The Labor party has announced a number of policy positions it said will make fixing the National Disability Insurance Scheme (NDIS) a priority.
These included providing funding early to avoid having to rely on more expensive supports later in life and establishing an NDIS reserve fund to ensure funding is consistent. Making sure staff are better trained and removing the head count cap on the NDIA are also included in Labor’s plans along with improvements to planning, identification and access to the right supports for people with disability.
There would also be greater and more equitable access to the NDIS, with approaches that take into account local and cultural realities and a promise to fix the gaps between the NDIS and mainstream services under a new National Disability Agreement.
National Disability Services (NDS) acting CEO, David Moody, while welcoming the policies from the Opposition, said the NDS will be seeking further information and consultation on other announcements before determining its position.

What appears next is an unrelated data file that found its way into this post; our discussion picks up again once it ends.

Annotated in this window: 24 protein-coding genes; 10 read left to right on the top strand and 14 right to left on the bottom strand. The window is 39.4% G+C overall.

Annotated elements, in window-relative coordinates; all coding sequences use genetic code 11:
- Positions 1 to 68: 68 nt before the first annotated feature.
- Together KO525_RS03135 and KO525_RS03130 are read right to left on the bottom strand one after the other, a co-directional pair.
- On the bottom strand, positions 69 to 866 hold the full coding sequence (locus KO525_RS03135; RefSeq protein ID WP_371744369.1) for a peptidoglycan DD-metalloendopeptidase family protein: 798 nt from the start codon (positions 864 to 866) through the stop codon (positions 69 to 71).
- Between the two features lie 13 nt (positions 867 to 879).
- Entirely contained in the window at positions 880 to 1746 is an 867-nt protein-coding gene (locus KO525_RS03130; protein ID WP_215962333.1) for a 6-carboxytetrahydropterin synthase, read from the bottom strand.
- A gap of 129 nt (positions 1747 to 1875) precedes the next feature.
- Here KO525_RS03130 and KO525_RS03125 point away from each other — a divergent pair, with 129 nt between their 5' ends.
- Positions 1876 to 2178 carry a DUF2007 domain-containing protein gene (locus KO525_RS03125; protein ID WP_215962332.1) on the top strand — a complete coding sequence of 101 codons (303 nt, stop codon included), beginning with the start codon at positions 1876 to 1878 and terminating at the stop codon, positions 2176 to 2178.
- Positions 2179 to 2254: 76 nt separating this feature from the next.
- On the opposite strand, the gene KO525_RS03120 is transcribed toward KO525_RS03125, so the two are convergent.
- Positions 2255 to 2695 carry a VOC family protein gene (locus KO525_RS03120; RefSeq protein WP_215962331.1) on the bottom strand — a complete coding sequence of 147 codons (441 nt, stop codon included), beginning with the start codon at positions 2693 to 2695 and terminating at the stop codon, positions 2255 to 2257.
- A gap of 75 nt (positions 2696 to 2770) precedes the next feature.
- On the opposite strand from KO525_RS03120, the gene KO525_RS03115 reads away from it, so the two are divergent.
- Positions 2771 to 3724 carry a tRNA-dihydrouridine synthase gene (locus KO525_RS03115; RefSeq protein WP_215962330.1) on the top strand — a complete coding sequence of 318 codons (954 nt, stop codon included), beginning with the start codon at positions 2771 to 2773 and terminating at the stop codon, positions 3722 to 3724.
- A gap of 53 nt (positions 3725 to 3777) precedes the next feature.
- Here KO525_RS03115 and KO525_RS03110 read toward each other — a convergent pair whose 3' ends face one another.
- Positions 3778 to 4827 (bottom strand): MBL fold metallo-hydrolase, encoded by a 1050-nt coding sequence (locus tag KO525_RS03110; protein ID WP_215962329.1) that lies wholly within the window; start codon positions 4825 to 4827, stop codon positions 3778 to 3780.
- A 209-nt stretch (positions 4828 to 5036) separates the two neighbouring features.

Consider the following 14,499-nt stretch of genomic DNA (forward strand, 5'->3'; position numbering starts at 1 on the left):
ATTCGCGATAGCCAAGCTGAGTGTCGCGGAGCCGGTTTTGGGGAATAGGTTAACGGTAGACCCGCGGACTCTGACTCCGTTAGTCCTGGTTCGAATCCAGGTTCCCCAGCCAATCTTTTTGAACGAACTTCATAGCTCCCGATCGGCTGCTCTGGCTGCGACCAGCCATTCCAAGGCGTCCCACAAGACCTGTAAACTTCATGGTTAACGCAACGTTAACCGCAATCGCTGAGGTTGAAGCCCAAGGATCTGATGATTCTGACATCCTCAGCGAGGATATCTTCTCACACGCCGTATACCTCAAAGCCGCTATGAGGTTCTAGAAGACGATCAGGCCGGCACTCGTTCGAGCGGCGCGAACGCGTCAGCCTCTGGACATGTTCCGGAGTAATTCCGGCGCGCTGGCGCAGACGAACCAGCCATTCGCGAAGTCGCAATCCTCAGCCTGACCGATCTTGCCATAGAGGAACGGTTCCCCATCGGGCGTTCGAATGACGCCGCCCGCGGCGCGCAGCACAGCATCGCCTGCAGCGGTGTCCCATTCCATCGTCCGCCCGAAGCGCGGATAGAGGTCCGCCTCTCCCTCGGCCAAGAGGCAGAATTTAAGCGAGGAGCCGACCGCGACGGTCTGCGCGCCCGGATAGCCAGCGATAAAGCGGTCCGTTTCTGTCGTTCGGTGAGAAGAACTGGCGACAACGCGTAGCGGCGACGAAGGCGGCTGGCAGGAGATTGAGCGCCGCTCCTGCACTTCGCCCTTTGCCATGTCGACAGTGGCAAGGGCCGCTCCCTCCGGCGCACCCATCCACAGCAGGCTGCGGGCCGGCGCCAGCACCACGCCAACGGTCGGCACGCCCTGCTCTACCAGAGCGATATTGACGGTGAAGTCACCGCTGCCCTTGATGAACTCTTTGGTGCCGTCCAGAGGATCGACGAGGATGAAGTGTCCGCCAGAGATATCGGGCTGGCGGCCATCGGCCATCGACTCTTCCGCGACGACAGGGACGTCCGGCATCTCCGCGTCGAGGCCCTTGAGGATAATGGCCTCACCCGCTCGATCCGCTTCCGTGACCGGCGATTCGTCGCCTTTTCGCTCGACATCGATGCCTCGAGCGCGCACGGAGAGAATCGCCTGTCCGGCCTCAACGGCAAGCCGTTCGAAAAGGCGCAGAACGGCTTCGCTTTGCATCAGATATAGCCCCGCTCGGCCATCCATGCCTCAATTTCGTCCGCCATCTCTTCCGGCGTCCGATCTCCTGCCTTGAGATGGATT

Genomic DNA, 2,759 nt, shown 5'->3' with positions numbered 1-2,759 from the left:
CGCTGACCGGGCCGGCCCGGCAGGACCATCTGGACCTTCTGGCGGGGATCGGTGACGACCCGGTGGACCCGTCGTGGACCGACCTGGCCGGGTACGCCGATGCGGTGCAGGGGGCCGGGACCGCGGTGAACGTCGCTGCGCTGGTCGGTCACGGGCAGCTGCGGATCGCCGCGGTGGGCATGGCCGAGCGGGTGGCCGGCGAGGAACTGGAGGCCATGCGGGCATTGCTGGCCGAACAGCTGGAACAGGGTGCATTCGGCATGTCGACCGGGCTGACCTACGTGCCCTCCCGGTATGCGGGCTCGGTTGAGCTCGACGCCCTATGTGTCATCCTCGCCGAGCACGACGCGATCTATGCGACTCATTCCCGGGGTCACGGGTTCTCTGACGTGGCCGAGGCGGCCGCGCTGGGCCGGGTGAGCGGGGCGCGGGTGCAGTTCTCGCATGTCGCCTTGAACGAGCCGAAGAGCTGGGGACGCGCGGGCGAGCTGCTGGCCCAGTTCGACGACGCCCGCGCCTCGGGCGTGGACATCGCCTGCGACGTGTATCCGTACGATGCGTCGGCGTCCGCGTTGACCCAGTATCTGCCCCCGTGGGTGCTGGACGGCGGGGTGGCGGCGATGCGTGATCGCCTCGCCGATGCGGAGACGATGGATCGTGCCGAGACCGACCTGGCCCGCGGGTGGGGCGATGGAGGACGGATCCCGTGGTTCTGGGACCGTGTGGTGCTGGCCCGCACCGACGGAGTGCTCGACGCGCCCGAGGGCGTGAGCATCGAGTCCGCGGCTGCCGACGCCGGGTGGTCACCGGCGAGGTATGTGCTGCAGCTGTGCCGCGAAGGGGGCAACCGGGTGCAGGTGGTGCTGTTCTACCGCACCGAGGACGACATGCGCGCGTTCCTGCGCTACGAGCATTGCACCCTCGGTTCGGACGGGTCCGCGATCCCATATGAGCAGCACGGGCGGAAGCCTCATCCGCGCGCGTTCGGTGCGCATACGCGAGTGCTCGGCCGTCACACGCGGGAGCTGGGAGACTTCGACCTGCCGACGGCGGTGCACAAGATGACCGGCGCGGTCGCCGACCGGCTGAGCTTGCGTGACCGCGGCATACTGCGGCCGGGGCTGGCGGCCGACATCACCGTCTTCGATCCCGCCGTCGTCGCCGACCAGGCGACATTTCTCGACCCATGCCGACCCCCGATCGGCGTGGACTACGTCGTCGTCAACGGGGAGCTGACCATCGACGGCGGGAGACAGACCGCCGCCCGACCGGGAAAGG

These include achieving a strong disability services sector, a policy which will require significant new funding to support its future development and growth. Also, improving research and evaluation support, a policy which NDS considers must be underpinned by data in a form that enables providers to make better business decisions.
Moody also welcomed Coalition plans to deliver on the NDIS, particularly its new employment targets which would double the number of people with disability employed by the Australian Public Service along with additional employment support for people with autism.
He said NDS is also encouraged by other commitments made by the Morrison Government, which included ensuring the NDS is fully funded, reducing red tape with a new participant planning pathway and the introduction of a new Participation Service Guarantee that would reduce the time taken to get plans reviewed.
“NDS looks forward to the release of the disability policy positions by the other major parties so we can consider them as a peak body and as a sector, prior to the Federal Election.”
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